Wednesday night I got home from a therapy session around 9:45 PM and got to work making this recipe. Seeing a therapist has been helpful for many reasons, one of which includes attempting to corral the neuroses that compel a person to start a chicken project at an ungodly hour in a ninety-degree heat wave.
Last week the same scenario played out, but the task was a sour cherry pie. I believe in the power of pie. Yet, as I age, I also believe in the power of sleep. And—rationally speaking—staying up until 1 AM is just not worth it.
I also view pie making to be like childbirth. There is a lot of swearing and sweating involved, sometimes tears. The whole time all you can think about is how you are never making one of these ever again (pie or kid, take your pick). But then you are done and the thing is beautiful and you develop instant amnesia about the whole goddamned process. The pastry holds a special place in the crevices of my generalized anxiety-driven parts and given the choice today I would probably do it again.
All that aside, I have no business basting anything after 10 PM, let alone poultry. That should be a rule. Though I am pretty sure therapy is against ‘rules,’ and also should-ing, so I might suggest if you try this recipe, attempt it at an hour you deem reasonable. Perhaps a time that might even allow for seven whole hours of sleep.
The problem the other night was I knew how good the chicken is. Because I am a professional at extreme future thinking, I also knew I was not going to have time to make it for another two days. Which made me catastrophize Pseudomonas spoilage. And also ruminate about what I was going to have to substitute for lunch the following day.
So there I was keeping chicken thighs company instead of sleeping.
The thing is, the recipe is worth it. It takes on a nice pleasing char in small spots and walks a tightrope between sweet and tangy. The bone-in pieces make for a much more forgiving process than cooking breasts. Plus, at the end of the day, I find baking and basting chicken in this manner to be a near therapeutic endeavor.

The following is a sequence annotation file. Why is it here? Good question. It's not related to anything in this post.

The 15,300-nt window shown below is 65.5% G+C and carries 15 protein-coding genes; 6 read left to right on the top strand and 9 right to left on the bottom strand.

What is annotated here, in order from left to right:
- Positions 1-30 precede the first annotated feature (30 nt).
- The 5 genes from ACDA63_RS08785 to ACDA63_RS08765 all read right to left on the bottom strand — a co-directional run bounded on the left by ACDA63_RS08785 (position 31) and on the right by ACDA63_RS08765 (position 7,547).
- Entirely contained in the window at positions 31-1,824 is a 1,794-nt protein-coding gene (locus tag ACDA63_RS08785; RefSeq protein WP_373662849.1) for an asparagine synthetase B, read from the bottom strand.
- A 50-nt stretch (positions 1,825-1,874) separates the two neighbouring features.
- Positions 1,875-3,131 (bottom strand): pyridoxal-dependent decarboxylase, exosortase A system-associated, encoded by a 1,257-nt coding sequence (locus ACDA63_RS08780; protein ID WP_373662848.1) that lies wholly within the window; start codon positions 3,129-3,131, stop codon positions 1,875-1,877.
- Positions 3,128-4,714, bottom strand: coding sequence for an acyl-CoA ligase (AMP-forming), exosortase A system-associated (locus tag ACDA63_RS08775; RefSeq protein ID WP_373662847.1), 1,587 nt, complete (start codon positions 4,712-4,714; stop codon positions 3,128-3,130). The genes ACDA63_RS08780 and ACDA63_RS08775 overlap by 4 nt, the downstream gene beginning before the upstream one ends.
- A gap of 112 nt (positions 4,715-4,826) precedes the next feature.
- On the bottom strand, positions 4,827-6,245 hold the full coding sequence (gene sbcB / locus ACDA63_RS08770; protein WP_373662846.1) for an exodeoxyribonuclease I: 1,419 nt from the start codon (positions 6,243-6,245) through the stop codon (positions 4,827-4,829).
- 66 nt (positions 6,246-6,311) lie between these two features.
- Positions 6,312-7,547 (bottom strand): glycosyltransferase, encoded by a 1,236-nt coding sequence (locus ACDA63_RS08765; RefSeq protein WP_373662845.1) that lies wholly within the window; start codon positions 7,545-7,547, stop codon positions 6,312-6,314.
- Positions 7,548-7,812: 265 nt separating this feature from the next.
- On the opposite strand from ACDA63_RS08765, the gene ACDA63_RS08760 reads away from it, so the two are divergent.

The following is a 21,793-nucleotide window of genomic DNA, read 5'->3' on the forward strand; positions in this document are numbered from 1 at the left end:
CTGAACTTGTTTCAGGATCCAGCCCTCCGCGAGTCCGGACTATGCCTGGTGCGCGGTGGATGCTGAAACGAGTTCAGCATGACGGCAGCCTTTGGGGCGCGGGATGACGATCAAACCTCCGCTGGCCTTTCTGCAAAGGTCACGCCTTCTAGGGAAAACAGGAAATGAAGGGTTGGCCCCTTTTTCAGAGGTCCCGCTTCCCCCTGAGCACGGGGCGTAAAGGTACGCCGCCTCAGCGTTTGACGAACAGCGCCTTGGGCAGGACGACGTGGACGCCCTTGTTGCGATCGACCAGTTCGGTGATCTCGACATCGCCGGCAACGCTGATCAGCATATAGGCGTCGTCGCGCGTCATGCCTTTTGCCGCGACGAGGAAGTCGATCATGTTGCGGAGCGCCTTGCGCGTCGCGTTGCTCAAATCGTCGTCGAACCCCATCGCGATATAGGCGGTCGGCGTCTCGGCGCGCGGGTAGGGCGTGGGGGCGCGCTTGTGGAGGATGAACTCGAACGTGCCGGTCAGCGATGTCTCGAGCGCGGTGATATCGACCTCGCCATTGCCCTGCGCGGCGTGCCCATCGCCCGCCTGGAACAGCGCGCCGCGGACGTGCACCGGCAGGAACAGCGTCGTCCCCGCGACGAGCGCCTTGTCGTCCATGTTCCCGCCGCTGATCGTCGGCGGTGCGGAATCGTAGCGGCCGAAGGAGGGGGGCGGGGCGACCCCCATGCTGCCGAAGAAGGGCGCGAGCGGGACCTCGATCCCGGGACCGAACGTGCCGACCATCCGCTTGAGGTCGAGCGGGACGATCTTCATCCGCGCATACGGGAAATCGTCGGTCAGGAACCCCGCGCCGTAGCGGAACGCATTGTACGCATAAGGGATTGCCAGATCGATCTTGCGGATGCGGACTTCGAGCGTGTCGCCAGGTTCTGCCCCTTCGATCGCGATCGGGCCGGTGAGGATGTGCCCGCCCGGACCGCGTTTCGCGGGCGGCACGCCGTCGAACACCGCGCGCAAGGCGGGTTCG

It also really only takes about ten minutes of active time. The rest is spent in the oven. Plan for an hour, give or take, overall. While it will not solve all your problems, it
should may help solve
what’s for dinner.
Honey Mustard Chicken Wings and Legs
Inspired by Food52
2 whole wings (wing mid-section tips and drummettes connected)
2 tbsp olive oil
Salt and pepper
1/3 cup honey
¼ cup dijon mustard
1½ tsp chili garlic sauce
½ to 1 tsp Worcestershire sauce
½ to 1 tbsp ponzu sauce
pinch of crushed red pepper flakes
Set the oven to 400 degrees. In a large bowl, toss the chicken parts with olive oil, salt, and pepper. Cover a baking sheet with foil and top with a wire metal cooling rack. Set the chicken on the metal rack skin side up and place in the oven once it reaches temperature.
While the chicken is cooking, combine the honey, mustard, chili sauce, Worcestershire, ponzu, and red pepper flakes in a small bowl. Set aside 1/3 of the mixture in another small bowl to baste when the chicken is almost finished cooking.
After the chicken has been cooking for about 20 to 25 minutes, remove it from the oven and brush on 2/3 of the honey mustard, covering both sides liberally. Place back in the oven and cook another 20 to 25 minutes and then brush with the remaining mixture. Cook for about 10 minutes more or until the internal temperature reaches 165 degrees.
Makes 6 pieces
-If you cannot find whole chicken wings substitute two mid-section wings and two drummettes, or just four wings of your choice.
-The chili garlic sauce and ponzu should be available in the Asian section of many grocery stores.